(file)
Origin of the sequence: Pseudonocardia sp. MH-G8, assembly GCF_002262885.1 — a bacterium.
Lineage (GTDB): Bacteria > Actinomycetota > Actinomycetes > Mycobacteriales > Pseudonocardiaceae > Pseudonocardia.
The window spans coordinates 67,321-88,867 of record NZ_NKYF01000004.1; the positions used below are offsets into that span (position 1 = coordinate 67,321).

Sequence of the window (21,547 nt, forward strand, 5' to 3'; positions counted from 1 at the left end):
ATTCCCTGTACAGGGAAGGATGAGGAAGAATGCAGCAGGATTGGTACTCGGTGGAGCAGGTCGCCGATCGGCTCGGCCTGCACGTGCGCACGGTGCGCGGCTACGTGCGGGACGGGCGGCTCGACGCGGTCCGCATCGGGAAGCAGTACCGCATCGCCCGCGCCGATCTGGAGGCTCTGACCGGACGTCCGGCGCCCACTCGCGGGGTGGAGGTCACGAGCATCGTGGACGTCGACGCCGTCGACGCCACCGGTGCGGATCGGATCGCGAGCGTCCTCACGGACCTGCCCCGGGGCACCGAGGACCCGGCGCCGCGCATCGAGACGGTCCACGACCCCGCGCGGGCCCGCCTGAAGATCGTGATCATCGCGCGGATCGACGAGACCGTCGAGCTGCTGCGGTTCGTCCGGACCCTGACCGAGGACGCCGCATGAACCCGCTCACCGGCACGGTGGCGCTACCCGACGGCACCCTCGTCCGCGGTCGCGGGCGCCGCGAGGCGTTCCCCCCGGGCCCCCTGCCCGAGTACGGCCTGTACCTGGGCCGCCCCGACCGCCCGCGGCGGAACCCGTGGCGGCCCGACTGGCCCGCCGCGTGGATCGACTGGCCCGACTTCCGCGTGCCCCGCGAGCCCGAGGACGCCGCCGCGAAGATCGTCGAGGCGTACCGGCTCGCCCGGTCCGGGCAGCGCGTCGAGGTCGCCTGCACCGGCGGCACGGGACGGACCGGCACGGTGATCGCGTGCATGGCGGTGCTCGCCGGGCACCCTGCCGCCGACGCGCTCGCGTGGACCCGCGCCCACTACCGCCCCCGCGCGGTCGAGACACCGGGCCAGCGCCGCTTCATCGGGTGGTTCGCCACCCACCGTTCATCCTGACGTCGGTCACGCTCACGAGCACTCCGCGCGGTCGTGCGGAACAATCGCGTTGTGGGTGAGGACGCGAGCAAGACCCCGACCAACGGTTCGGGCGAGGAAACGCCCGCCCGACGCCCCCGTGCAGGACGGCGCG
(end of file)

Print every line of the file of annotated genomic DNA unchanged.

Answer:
Origin of the sequence: Pseudonocardia sp. MH-G8, assembly GCF_002262885.1 — a bacterium.
Lineage (GTDB): Bacteria > Actinomycetota > Actinomycetes > Mycobacteriales > Pseudonocardiaceae > Pseudonocardia.
The window spans coordinates 67,321-88,867 of record NZ_NKYF01000004.1; the positions used below are offsets into that span (position 1 = coordinate 67,321).

Sequence of the window (21,547 nt, forward strand, 5' to 3'; positions counted from 1 at the left end):
ATTCCCTGTACAGGGAAGGATGAGGAAGAATGCAGCAGGATTGGTACTCGGTGGAGCAGGTCGCCGATCGGCTCGGCCTGCACGTGCGCACGGTGCGCGGCTACGTGCGGGACGGGCGGCTCGACGCGGTCCGCATCGGGAAGCAGTACCGCATCGCCCGCGCCGATCTGGAGGCTCTGACCGGACGTCCGGCGCCCACTCGCGGGGTGGAGGTCACGAGCATCGTGGACGTCGACGCCGTCGACGCCACCGGTGCGGATCGGATCGCGAGCGTCCTCACGGACCTGCCCCGGGGCACCGAGGACCCGGCGCCGCGCATCGAGACGGTCCACGACCCCGCGCGGGCCCGCCTGAAGATCGTGATCATCGCGCGGATCGACGAGACCGTCGAGCTGCTGCGGTTCGTCCGGACCCTGACCGAGGACGCCGCATGAACCCGCTCACCGGCACGGTGGCGCTACCCGACGGCACCCTCGTCCGCGGTCGCGGGCGCCGCGAGGCGTTCCCCCCGGGCCCCCTGCCCGAGTACGGCCTGTACCTGGGCCGCCCCGACCGCCCGCGGCGGAACCCGTGGCGGCCCGACTGGCCCGCCGCGTGGATCGACTGGCCCGACTTCCGCGTGCCCCGCGAGCCCGAGGACGCCGCCGCGAAGATCGTCGAGGCGTACCGGCTCGCCCGGTCCGGGCAGCGCGTCGAGGTCGCCTGCACCGGCGGCACGGGACGGACCGGCACGGTGATCGCGTGCATGGCGGTGCTCGCCGGGCACCCTGCCGCCGACGCGCTCGCGTGGACCCGCGCCCACTACCGCCCCCGCGCGGTCGAGACACCGGGCCAGCGCCGCTTCATCGGGTGGTTCGCCACCCACCGTTCATCCTGACGTCGGTCACGCTCACGAGCACTCCGCGCGGTCGTGCGGAACAATCGCGTTGTGGGTGAGGACGCGAGCAAGACCCCGACCAACGGTTCGGGCGAGGAAACGCCCGCCCGACGCCCCCGTGCAGGACGGCGCG